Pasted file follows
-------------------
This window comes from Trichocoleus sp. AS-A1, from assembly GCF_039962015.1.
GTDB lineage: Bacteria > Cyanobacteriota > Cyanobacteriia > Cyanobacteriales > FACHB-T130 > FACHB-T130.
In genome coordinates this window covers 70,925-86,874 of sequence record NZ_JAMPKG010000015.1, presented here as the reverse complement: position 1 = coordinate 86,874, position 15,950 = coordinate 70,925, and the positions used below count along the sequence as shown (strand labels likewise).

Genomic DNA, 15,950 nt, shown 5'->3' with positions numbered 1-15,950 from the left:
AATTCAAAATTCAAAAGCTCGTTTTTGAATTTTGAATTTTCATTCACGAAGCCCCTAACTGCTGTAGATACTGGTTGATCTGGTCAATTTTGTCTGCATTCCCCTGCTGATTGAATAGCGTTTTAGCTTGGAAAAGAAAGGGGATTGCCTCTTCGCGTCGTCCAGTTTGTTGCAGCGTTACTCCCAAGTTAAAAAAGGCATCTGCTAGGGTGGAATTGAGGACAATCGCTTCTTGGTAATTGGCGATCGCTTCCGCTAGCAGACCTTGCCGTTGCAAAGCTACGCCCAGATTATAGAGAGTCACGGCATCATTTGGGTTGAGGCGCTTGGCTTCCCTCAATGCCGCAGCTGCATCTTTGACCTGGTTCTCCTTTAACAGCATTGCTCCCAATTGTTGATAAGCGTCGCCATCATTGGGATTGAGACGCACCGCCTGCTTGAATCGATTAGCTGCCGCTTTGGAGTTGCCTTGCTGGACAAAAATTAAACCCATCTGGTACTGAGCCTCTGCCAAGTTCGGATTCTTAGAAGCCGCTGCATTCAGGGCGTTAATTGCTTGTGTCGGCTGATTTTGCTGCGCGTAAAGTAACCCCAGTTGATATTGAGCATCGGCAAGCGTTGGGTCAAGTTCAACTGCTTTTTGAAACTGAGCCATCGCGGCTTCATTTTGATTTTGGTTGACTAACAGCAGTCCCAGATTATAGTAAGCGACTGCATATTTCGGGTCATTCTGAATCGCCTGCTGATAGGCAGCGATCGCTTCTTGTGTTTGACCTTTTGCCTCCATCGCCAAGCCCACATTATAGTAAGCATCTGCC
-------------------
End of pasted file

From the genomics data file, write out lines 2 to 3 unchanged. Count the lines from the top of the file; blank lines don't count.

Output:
GTDB lineage: Bacteria > Cyanobacteriota > Cyanobacteriia > Cyanobacteriales > FACHB-T130 > FACHB-T130.
In genome coordinates this window covers 70,925-86,874 of sequence record NZ_JAMPKG010000015.1, presented here as the reverse complement: position 1 = coordinate 86,874, position 15,950 = coordinate 70,925, and the positions used below count along the sequence as shown (strand labels likewise).